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# Run through LG CC or stop and repeat each game until foolproofed?

Monthly Member
124 karma

I'm on my first run through the LG part of the CC. I'm having some trouble in the later stuff (In/Out with sub-categories, etc) and LG timing in general. Should I stop and make sure all of those practice sets are 100% within time, or should I finish the CC, do a PT, and see what I still need to work on?

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• Alum Member
168 karma

You should learn how* before how fast*. As you are learning the material the first time through don't worry about timing. You will have so. many. more. opportunities too worry about timing when you full-proof.

• Monthly Member
edited February 2021 1041 karma

I'm stopping and fool proofing each game before moving on, in a sense. I have a spreadsheet going with all of the games done thus far with notes, the last time I took it, and whether or not my last timed run fell within the goal for that particular game. I spend about an hour or so as part of my studies running through a bunch of them. After I do that, I continue on in the CC. I find cycling through the games in this way to be a better system for me than just doing a game 10 times in a row. If I give it a couple days, I'm less likely to remember all of the inferences.

That's what is working for me at the moment!

• Monthly Member
124 karma

@Burden_of_Floof said:
I'm stopping and fool proofing each game before moving on, in a sense. I have a spreadsheet going with all of the games done thus far with notes, the last time I took it, and whether or not my last timed run fell within the goal for that particular game. I spend about an hour or so as part of my studies running through a bunch of them. After I do that, I continue on in the CC. I find cycling through the games in this way to be a better system for me then just doing a game 10 times in a row. If I give it a couple days, I'm less likely to remember all of the inferences.

That's what is working for me at the moment!

Yeah, that seems like a much better idea to me too. I might try that as well. Thanks!

• Alum Member
97 karma

@Burden_of_Floof said:
I'm stopping and fool proofing each game before moving on, in a sense. I have a spreadsheet going with all of the games done thus far with notes, the last time I took it, and whether or not my last timed run fell within the goal for that particular game. I spend about an hour or so as part of my studies running through a bunch of them. After I do that, I continue on in the CC. I find cycling through the games in this way to be a better system for me than just doing a game 10 times in a row. If I give it a couple days, I'm less likely to remember all of the inferences.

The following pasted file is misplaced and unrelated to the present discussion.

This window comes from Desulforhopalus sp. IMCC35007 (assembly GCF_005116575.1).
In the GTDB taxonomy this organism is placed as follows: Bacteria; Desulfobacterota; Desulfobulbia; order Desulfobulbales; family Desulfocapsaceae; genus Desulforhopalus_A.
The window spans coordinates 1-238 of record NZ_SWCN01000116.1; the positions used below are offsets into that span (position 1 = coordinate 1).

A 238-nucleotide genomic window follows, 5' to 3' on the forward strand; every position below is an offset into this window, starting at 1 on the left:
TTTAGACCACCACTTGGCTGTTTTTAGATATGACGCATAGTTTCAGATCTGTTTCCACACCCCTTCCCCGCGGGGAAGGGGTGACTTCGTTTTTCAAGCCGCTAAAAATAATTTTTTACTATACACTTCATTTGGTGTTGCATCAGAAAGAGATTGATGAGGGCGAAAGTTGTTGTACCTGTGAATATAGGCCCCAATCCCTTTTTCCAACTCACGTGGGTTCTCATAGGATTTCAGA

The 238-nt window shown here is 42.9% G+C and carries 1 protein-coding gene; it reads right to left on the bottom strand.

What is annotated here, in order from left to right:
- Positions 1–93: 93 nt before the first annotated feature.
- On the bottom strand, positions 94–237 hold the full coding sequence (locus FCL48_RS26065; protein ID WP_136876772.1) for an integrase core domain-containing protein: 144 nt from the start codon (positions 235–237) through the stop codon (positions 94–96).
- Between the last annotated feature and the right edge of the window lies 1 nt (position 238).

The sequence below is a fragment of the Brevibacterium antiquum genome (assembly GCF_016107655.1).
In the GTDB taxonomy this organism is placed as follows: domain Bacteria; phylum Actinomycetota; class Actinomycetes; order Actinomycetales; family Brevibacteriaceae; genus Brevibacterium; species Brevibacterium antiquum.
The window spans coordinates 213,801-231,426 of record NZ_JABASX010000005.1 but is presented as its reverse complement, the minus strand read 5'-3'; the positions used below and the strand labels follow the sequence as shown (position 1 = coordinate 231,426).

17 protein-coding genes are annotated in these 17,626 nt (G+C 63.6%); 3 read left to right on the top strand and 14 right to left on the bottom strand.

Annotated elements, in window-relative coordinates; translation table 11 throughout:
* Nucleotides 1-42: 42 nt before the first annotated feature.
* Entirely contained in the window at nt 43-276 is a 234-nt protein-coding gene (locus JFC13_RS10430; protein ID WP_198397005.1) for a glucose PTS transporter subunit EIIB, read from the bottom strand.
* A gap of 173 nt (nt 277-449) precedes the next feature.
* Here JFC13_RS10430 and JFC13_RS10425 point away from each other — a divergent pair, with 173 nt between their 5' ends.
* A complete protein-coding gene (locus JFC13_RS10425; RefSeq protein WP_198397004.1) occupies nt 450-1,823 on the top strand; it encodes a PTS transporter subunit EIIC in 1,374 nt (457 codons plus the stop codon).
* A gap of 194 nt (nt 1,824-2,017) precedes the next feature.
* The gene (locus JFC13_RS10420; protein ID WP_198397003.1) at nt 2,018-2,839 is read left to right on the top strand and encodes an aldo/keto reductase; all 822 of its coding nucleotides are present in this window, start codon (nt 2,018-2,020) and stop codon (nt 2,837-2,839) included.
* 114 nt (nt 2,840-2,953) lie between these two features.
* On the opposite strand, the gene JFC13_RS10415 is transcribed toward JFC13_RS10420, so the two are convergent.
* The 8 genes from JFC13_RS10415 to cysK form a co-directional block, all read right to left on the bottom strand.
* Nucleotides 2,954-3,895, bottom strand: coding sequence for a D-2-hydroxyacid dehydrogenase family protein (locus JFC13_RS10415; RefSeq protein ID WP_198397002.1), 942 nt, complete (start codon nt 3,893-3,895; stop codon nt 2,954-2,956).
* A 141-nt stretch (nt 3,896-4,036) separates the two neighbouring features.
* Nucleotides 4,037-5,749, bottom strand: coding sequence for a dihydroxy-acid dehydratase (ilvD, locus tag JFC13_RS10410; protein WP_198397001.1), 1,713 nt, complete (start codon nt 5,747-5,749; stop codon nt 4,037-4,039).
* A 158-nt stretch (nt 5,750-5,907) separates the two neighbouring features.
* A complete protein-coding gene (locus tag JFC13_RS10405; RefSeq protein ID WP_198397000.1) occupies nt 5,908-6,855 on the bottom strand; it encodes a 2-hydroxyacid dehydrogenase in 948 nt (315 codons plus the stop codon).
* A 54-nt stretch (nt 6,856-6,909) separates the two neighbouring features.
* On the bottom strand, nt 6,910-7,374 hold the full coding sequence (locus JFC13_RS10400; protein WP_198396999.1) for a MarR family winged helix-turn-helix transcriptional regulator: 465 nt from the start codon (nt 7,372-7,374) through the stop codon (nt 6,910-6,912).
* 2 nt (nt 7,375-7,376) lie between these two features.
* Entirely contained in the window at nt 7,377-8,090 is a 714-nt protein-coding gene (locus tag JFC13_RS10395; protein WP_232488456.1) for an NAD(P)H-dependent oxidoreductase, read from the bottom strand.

That's what is working for me at the moment!

I was doing this approach too, but then found it was taking me wayy too long to get through the games CC as a result. (For reference, there are 85 games covered by the CC.) So about half-way through the games curriculum, I switched to doing just enough go's at a game to get all questions correct, not necessarily in the recommended time. Now that I'm done with the games curriculum, I'm going through the games in order of appearance in the CC that I didn't complete in time and foolproofing those. After that, I plan to go through and foolproof all the games from PTs 1-35 (which includes 55 new games, not introduced in the CC lessons or problem sets) in chron order so that I don't have a leg-up knowing what set-up corresponds to what game. Not sure how the time nets out on the whole, but I do feel better that I've gotten through the curriculum and feel like it's now all about drilling, not about missing content.

• Monthly Member
edited February 2021 1041 karma

Interesting! Yeah it is time consuming, but it does help to limit my drilling to an hour per day... although TBH sometimes (cough frequently) that turns into more because I can get obsessive about things haha. Still, @HLoom1222 it's definitely worth pointing out... it takes longer this way to get through the CC. That doesn't bother me so much, it took me 5 months to get through the Logical Reasoning CC alone, partly because I typed up in-depth explanations for almost every single question. This is working for me because I was able to give myself over a year to study for the LSAT, but, we all have different timelines!

• Alum Member
1687 karma

I don't think it matters too much one way or the other. Either way the time will have to be spent. Either it is spent upfront in the CC and your post CC exam will be higher if you fool proof each LG in the CC than if you do not. Or it will be lower and you will have to spend the time after CC. It also has to do with the time line you are on. If have the time CC might be a little better mentally because you won't have to worry about the other parts of the exam as much. However, if you are anxious to finish the CC (as anyone can understand) and it is affecting your performance in LG then move on with the CC. In theory you are going to have to put in X hours for the score you want, how the hours are divided up I don't think is of huge concern.

• Monthly Member
91 karma

I had this same question. I think it comes down to whether you will be more frustrated if you (a) continue to be "slow" (but accurate) at solving games longer into your LG journey, or (b) if it takes a really, really long time to make progress through the core curriculum. That's going to vary person to person. For me, so far my method is to try to foolproof and get things done under time as I'm going through the core curriculum.